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Dr Graham Basten

Job: Associate Head of School

Faculty: Health and Life Sciences

School/department: School of Allied Health Sciences

Research group(s): Biomedical and Environmental Health

Address: De Montfort University, The Gateway, Leicester, LE1 9BH

T: +44 (0)116 207 8639

E: gbasten@dmu.ac.uk

W: grahambastenresearch.blogspot.com

Social Media: isothiocyanates.blogspot.com

 

Personal profile

Dr Graham Basten is Associate Head of the School of Allied Health Sciences at De Montfort University (UK). He is also Head of the Biomedical and Medical Science Division.

He holds a PhD from the UK Government's Institute of Food Research and has researched and lectured extensively over the past 10 years on clinical biochemistry, nutrition and folate at the Universities of Sheffield and Nottingham (UK). He is a De Montfort University Teacher Fellow and has been nominated for the Vice Chancellor's Distinguished Teaching Award. As a principal lecturer in Clinical Chemistry he has written four textbooks and published several journal articles.

Graham has completed the award winning DMU Leadership, Management and Development Programme, as well as a series from the LFHE. He is an advocate of authentic leadership, 360 feedback, action learning sets and SDI.

Publications and outputs 

Click here for a lfull listing of Graham Basten's publications and outputs.|

Research interests/expertise

  • Clinical nutrition 
  • Folate
  • Glucosinolates
  • Blood test results / pathology
  • CVD (homocysteine and vascular tone) and cancer risk (uracil misincorporation)
  • Cell culture, clinical chemistry, molecular biology, vascular tone physiology (exercise)
  • Added value, product reformulation, fortification, supplementation and functional foods
  • Social nutrition
  • Use of validated food diaries and nutrient analysis
  • Access to food and food policy
  • Community and school meals

Membership of professional associations and societies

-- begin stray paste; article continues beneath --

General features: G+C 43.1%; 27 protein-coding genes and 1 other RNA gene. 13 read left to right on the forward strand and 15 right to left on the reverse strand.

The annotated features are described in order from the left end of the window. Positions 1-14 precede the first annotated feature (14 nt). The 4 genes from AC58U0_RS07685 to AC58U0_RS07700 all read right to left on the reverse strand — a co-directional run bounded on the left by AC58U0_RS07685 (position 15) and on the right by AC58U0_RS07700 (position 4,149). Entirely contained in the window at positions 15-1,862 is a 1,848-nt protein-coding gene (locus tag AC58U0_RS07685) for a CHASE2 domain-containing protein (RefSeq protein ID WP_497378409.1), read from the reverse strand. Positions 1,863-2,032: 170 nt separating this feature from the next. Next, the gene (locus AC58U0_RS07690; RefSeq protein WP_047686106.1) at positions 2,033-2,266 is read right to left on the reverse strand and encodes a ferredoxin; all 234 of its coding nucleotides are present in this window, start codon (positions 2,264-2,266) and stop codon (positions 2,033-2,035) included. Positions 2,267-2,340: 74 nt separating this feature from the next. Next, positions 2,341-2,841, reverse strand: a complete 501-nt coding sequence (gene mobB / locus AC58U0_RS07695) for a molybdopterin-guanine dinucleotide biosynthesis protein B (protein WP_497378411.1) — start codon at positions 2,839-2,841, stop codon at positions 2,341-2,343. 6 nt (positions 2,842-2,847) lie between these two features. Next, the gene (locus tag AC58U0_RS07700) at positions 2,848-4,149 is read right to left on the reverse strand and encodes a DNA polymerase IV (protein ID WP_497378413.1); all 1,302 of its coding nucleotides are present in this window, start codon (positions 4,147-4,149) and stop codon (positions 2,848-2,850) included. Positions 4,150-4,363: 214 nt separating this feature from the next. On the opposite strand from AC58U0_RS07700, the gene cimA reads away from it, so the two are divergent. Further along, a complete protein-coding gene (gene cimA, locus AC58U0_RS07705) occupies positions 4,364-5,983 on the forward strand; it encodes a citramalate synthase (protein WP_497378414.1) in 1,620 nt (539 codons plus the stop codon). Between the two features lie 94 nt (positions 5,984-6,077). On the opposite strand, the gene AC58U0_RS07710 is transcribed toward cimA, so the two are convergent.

• Member of IBMS (2007-date)
  • Member of Phytochemical Society of Europe (2007-date)
  • Member of Nutrition Society (2000-2008)
  • Fellow of the Higher Education Academy

Conference attendance

Sickle Cell and Nutritional Health: Can the type of food we eat help to reduce the sickle cell crisis?A discussion about access to food versus supplementation. International Conference on Health, Wellness and Society. University of California, Berkeley, USA.

Sickle Cell and Nutrition: Can the type of food we eat help to reduce the sickle cell crisis? An invitation to participate in research. Sickle Cell: The Next 100 Years

Sickle Cell and Nutrition: A discission about food versus folic acid supplement. Sickle Cell: The Next 100 Years

Consultancy work

Pepsico

Dr Basten worked on Pepsico's wellness programme by reformulating products to contain less sugar and salt.

One Nottingham / Nottingham City Council / Marmot

Dr Basten investigated how social housing, school meals and nutrition effects social aspiration, health and wellness.

Externally funded research grants information

£40,000 (2008-date)

Dr Basten co-wrote bids for the 3rd sector East Midlands charity as part of the RIF project and received funding from Sport Relief, One Nottingham  and the Big Lottery Fund to allow a community group to develop a healthy cookbook and address health and wellness.

Internally funded research project information

£17000 (2008-date)

  • DMU RIF: Healthy Building Design (PI) 2009-10
  • DMU RIF: Food and Nutrition (PI) 2009-10
  • DMU Teacher Fellow: Technology and Learning (PI) 2010-11
  • DMU Antioxidant Project (I) 2008-2009
  • DMU TQEF: Moodle vs Blackboard (I) 2009
  • DMU RITA: Virtual Analytical Laboratory (I) 2008-9 

Professional esteem indicators

Dr Basten is internationally known for his work on how micronutrients modulate the pathophysiology of disease in the context of early-stage bio-markers in non-invasive surrogare tissue. Immediately prior to DMU, he worked with Prof H J Powers (University of Sheffield) in collaboration with Paul Finglas (Institute of Food Research)on the relationship between folate status and biomarkers of cardiovascular disease, cancer and health. The intervention work looked at food intervention vs supplementation using food diaries, 24 hour recall and clinical markers.

In collaboration with Dr S J Duthie (Rowett Research Institute) he validated biomarkers of DNA instability, showed that folate supplementation elicited a significant reduction in uracil misincorporation in healthy people, and developed an automated method to measure folate in lymphocytes and buccal cells.

With Prof S A Watson (University of Nottingham) he showed that hyperplastic polyps have elevated levels of pre-cancerous biomarkers compared with normal resection colorectal samples. In a European Union project co-ordinated by Prof I T Johnson and Prof G Williamson (Institute of Food Research) he investigated the induction of phase II detoxification enzymes (ie human bilirubin UDP-glucuronosyl transferase) and apoptosis by glucosinolate derived isothiocyantes. Also with Prof A J Knox (Nottingham City Hospital) he elucidated how cGMP modulates nitric oxide levels in asthma and cyctic fibrosis patients.

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